In a small cottage on the northern coast of Scotland, Megan Boyd twirled tiny bits of feather and fur, silver and gold into fishing flies that were at once works of art, magical - and ... See full summary »
Harvard student Mark Zuckerberg creates the social networking site that would become known as Facebook, but is later sued by two brothers who claimed he stole their idea, and the co-founder who was later squeezed out of the business.
A self-obsessed young man makes his way to the party-to-end-all-parties on the last day on Earth, but ends up saving the life of a little girl searching for her father. Their relationship ultimately leads him on the path to redemption.
The Network was well-received at Austin's SXSW Film Festival. The film offers a slim ray of light into the ugly mess that the United States is leaving behind in Afghanistan. Amidst all of the chaos or war, the drug trade, and oppression. The Network offers the story of a brave group of Afghans and expatriates who are trying to begin a process of building a new Afghanistan by creating the country's first free media. In the days after the fall of the Taliban in 2001, they began with radio and eventually expanded to develop Afghanistan's largest TV Network NOLA TV. In a country with a very high rate of illiteracy, television can be a particularly powerful social force. The film offers a behind-the- scenes look at the difficulty of training a new generation of professionals to produce news and entertaining programming. The film makes clear that NOLA TV has become a portal for bringing positive social attitudes and modern ideas to a country that has been torn apart by violence and fundamentalism for decades.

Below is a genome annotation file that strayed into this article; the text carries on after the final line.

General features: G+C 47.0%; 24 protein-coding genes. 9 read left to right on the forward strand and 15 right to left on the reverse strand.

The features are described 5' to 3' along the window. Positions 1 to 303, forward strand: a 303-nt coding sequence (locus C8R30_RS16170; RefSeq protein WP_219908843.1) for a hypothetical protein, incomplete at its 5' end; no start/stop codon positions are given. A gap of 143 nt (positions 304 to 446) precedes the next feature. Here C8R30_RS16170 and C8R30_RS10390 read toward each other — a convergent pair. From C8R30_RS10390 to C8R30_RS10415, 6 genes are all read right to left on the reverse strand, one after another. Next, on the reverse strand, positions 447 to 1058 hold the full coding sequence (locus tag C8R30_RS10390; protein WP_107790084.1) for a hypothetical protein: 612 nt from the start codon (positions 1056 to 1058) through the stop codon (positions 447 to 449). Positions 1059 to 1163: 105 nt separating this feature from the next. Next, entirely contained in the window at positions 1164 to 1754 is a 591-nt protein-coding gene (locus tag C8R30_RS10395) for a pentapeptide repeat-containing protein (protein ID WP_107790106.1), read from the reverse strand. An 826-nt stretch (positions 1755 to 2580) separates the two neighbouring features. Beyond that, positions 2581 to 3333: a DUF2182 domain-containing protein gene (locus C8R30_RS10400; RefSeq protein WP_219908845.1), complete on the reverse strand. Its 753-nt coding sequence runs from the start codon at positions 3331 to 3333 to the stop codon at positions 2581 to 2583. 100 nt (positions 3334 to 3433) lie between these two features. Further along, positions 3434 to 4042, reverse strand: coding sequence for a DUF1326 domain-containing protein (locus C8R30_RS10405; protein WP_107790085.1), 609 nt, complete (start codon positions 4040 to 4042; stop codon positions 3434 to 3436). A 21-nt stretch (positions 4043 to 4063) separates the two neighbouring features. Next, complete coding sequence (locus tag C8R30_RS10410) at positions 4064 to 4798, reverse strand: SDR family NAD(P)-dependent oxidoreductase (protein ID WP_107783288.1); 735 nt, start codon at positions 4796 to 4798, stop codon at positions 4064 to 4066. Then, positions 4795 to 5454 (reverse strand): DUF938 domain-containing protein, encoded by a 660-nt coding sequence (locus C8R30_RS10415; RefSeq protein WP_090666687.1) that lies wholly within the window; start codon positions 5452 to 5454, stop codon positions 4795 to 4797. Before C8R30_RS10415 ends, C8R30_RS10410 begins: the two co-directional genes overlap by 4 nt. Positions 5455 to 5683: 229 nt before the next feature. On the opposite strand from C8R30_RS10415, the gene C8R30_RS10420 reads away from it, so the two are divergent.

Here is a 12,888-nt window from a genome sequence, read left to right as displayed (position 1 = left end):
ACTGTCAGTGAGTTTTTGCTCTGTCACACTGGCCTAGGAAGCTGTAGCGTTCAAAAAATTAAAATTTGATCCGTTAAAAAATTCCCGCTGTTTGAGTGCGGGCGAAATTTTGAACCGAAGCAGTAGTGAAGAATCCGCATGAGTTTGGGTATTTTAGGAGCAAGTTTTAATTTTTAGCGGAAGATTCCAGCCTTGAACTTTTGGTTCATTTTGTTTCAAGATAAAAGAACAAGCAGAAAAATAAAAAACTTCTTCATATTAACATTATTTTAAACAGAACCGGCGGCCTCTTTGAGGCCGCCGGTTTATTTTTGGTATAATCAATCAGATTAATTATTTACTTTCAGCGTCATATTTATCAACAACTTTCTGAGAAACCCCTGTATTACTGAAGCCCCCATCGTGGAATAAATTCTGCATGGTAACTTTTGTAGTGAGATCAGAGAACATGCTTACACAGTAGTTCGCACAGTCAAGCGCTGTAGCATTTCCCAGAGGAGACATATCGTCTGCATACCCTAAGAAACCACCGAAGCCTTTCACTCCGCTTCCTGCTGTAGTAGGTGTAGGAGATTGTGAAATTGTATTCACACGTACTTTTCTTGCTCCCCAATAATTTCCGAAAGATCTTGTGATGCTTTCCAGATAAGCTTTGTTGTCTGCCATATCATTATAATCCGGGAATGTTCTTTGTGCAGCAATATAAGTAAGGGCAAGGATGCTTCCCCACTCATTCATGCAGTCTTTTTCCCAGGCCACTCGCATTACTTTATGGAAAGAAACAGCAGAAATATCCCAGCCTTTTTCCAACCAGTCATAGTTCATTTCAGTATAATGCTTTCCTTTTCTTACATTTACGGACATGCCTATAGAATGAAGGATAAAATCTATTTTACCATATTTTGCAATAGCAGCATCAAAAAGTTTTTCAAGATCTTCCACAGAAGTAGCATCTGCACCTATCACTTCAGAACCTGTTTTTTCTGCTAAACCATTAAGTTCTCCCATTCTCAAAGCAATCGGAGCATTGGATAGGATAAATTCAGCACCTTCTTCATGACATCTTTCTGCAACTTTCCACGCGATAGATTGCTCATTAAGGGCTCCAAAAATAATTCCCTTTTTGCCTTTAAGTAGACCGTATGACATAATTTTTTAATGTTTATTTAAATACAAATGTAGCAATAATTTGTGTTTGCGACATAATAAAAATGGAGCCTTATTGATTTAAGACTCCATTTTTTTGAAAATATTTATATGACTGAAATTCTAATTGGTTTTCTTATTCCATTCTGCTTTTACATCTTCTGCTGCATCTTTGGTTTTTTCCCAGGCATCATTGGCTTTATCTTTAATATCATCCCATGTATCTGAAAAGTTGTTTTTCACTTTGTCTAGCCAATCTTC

While the film does point to many flaws in Afghan society, it never seems to be self-critical about NOLA's own work. The vast majority of the interviews are with NOLA's own staff with only very few voices from the outside looking in. The film feels like one where director Eva Orner has become too close to her subject. For example, they admit that they are producing cop shows that encourage Afghanis to respect and obey the police force. But that force is widely known to be highly corrupt. Does such a message truly benefit Afghanistan? The Network certainly provides a useful lens to expose Westerners to some of the problems of modern day Afghanistan and offers a somewhat positive angle on an otherwise bleak landscape where so much of the news seems negative. Still a more self-critical examination might have strengthened the portrait.
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